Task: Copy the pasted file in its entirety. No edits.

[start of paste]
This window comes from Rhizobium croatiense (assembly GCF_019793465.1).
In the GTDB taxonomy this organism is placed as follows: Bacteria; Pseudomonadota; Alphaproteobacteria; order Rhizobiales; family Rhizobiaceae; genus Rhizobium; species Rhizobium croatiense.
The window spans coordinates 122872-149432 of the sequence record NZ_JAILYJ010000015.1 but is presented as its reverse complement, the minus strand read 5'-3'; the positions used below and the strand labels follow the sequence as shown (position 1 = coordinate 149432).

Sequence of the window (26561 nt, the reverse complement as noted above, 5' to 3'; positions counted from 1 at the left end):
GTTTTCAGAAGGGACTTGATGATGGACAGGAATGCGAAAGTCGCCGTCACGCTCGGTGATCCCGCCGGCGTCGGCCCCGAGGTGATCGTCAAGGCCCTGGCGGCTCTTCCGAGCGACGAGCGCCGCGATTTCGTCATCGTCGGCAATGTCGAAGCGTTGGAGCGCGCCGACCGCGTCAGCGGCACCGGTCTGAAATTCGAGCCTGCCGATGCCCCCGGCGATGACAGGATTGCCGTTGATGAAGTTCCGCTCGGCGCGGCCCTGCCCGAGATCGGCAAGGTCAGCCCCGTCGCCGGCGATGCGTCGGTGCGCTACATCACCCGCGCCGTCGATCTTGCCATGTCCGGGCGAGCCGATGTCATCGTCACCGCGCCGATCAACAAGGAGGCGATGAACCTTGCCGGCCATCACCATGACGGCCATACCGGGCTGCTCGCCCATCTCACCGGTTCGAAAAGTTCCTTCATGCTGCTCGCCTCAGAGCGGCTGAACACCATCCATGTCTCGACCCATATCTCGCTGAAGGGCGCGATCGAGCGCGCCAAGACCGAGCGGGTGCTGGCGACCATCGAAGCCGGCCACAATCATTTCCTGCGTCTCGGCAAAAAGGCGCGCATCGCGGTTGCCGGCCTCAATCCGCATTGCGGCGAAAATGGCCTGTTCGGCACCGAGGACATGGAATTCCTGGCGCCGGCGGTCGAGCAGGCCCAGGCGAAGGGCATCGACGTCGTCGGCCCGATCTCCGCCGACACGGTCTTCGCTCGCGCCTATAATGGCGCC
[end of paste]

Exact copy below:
This window comes from Rhizobium croatiense (assembly GCF_019793465.1).
In the GTDB taxonomy this organism is placed as follows: Bacteria; Pseudomonadota; Alphaproteobacteria; order Rhizobiales; family Rhizobiaceae; genus Rhizobium; species Rhizobium croatiense.
The window spans coordinates 122872-149432 of the sequence record NZ_JAILYJ010000015.1 but is presented as its reverse complement, the minus strand read 5'-3'; the positions used below and the strand labels follow the sequence as shown (position 1 = coordinate 149432).

Sequence of the window (26561 nt, the reverse complement as noted above, 5' to 3'; positions counted from 1 at the left end):
GTTTTCAGAAGGGACTTGATGATGGACAGGAATGCGAAAGTCGCCGTCACGCTCGGTGATCCCGCCGGCGTCGGCCCCGAGGTGATCGTCAAGGCCCTGGCGGCTCTTCCGAGCGACGAGCGCCGCGATTTCGTCATCGTCGGCAATGTCGAAGCGTTGGAGCGCGCCGACCGCGTCAGCGGCACCGGTCTGAAATTCGAGCCTGCCGATGCCCCCGGCGATGACAGGATTGCCGTTGATGAAGTTCCGCTCGGCGCGGCCCTGCCCGAGATCGGCAAGGTCAGCCCCGTCGCCGGCGATGCGTCGGTGCGCTACATCACCCGCGCCGTCGATCTTGCCATGTCCGGGCGAGCCGATGTCATCGTCACCGCGCCGATCAACAAGGAGGCGATGAACCTTGCCGGCCATCACCATGACGGCCATACCGGGCTGCTCGCCCATCTCACCGGTTCGAAAAGTTCCTTCATGCTGCTCGCCTCAGAGCGGCTGAACACCATCCATGTCTCGACCCATATCTCGCTGAAGGGCGCGATCGAGCGCGCCAAGACCGAGCGGGTGCTGGCGACCATCGAAGCCGGCCACAATCATTTCCTGCGTCTCGGCAAAAAGGCGCGCATCGCGGTTGCCGGCCTCAATCCGCATTGCGGCGAAAATGGCCTGTTCGGCACCGAGGACATGGAATTCCTGGCGCCGGCGGTCGAGCAGGCCCAGGCGAAGGGCATCGACGTCGTCGGCCCGATCTCCGCCGACACGGTCTTCGCTCGCGCCTATAATGGCGCC